UNIDENTIFIED FEMALE: Is that camel dung on your pant leg?
UNIDENTIFIED FEMALE: Oh my God.
TSAI (voice over): After a few more distractions, we got down to official business and learned about the three pyramids at Giza: the tombs of King Cheops, Chephren, and Mycerinus, all dating back to 2500 B.C.
(on camera): This is the Great Pyramid, and it's the largest of the three here at Giza. And at the very base, it measures 755 feet, which is about two and a half football fields.
How would you describe the pyramids to people back home?
UNIDENTIFIED FEMALE: Huge, terrific.
JILL KROLIKOWSKI, NEW YORK UNIVERSITY: You can never understand how huge they are until you actually go up and see it. And I kept even, like, driving past them. I kept saying: Oh, they're not that big, they're not that big, until you get up next to it and the stones are half your size, and then you're, like, wow, how did they do that?
UNIDENTIFIED FEMALE: Five-thousand years old. And now we're going to descend into the tombs.
TSAI (voice-over): Many students were able to go into the Pyramid of Mycerinus, but anyone expecting to see mummies and buried treasures will be disappointed. Many of the artifacts have been stolen; the rest are in museums.
(on camera): What was in the room?
UNIDENTIFIED FEMALE: Nothing. It was just empty space. But it's kind of -- you have to think about it in the aspect that you're inside the pyramid, that you're actually in it.
TSAI: What's amazing about these big pyramids at Giza is that each took about 2,300,000 stones to make, and each stone weighs about two and a half tons.
(voice-over): How they were built without the benefit of cranes or pulleys is still a mystery. What we do know is that each pyramid took about 20 years to construct, using 100,000 men working three months a year. HANY GAWFIK, EGYPTOLOGIST: There is a much bigger miracle behind managing the work there; administrative miracle, I mean. You have to imagine that all the Egyptians at that time were farmers. They were not builders -- they were not quite trained builders, but the pharaohs trained them to be good builders. How could they train 100,000? How could they -- even the very simple things: How could they provide them with their meals three times a day in proper way?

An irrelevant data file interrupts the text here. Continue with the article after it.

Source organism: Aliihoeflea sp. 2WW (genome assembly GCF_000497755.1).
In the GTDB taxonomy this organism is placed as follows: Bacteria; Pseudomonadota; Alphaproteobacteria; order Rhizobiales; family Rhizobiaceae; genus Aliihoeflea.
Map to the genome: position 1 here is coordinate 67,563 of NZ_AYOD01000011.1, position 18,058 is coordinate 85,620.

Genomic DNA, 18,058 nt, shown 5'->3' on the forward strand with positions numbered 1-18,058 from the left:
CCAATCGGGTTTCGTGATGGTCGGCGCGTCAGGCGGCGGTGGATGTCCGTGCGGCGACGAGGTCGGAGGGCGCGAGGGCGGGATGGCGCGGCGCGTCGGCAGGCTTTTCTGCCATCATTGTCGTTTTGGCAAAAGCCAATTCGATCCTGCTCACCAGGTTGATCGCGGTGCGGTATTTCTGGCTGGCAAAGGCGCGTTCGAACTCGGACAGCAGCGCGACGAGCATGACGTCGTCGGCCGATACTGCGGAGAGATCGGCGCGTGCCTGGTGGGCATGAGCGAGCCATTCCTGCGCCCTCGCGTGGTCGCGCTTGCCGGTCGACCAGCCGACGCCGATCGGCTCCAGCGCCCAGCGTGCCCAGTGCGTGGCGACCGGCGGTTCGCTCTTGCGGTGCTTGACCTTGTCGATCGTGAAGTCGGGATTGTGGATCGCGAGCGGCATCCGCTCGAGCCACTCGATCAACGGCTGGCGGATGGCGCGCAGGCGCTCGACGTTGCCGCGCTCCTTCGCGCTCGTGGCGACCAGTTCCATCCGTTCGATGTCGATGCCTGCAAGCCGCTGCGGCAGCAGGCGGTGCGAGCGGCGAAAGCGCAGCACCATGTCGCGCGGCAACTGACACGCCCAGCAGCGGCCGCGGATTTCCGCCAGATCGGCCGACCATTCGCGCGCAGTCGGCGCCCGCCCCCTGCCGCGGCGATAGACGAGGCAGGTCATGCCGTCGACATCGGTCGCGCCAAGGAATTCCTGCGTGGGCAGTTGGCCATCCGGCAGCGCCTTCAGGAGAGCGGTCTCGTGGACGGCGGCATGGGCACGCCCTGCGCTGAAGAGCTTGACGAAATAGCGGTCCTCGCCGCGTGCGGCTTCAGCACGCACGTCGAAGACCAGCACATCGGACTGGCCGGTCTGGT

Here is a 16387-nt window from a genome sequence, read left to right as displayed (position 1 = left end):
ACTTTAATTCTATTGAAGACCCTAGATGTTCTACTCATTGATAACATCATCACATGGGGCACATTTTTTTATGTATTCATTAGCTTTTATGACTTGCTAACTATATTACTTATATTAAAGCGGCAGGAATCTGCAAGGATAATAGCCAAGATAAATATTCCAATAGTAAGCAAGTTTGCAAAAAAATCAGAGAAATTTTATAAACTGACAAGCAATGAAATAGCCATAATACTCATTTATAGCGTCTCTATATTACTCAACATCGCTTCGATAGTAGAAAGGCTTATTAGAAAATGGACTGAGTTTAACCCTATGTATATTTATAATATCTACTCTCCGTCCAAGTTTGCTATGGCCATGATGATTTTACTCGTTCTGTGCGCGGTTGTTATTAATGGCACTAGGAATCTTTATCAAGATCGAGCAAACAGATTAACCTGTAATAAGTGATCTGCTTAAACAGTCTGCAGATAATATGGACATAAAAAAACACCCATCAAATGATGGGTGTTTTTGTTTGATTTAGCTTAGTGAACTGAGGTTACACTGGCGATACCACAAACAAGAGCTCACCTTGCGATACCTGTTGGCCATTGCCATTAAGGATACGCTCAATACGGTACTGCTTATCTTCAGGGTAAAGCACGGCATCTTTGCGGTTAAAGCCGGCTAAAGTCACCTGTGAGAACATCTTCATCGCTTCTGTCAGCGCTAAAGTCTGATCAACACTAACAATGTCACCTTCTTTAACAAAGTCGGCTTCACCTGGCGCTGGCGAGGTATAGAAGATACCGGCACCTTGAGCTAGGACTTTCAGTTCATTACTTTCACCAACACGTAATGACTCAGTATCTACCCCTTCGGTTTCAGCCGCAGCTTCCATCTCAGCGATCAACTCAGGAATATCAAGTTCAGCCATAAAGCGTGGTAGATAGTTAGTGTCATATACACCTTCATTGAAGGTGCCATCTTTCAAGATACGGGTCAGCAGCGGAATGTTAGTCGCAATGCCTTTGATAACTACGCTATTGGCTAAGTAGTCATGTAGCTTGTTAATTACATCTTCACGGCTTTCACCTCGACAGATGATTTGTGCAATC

TSAI: These and other questions may never be answered -- another reason why the pyramids are called ancient wonders.
GAWFIK: The pyramids will always be charming unless we uncover all the secrets around them. Since they are still mysterious, they will be always charming.
TSAI (on camera): Aside from these pyramids at Giza, there are about 100 others left in Egypt that survived from the ancient times, and we're told that most of them are situated on the west bank of the Nile because that's where the sun sets, and that symbolizes death.
(voice-over): But the pyramids themselves symbolize life and our dreams of immortality. Whether or not we have conquered death, at least the pyramids have. And just as Cleopatra walked past them 2,000 years ago, and we today, so might future generations 2,000 years hence.
JORDAN: Well, you know, that's something I never heard from my mom: Get off the pyramids.
BAKHTIAR: What a dream. You know, that's the kind of education you just don't get in a classroom.
JORDAN: I know, and those images -- it's captivating...
BAKHTIAR: It's beautiful.
JORDAN: ... it's beautiful.
BAKHTIAR: I'd love to go there someday.
JORDAN: Yes, some day we will.
Our "Millennium Voyage" continues in a country you may know more for its history of war.
BAKHTIAR: In our next voyage, we'll look at the Croatia of today and see how a legacy of ethnic strife festers. That's coming up next Friday here on NEWSROOM.
JORDAN: For now, we'll say goodbye. Have a great weekend.
BAKHTIAR: We'll see you Monday.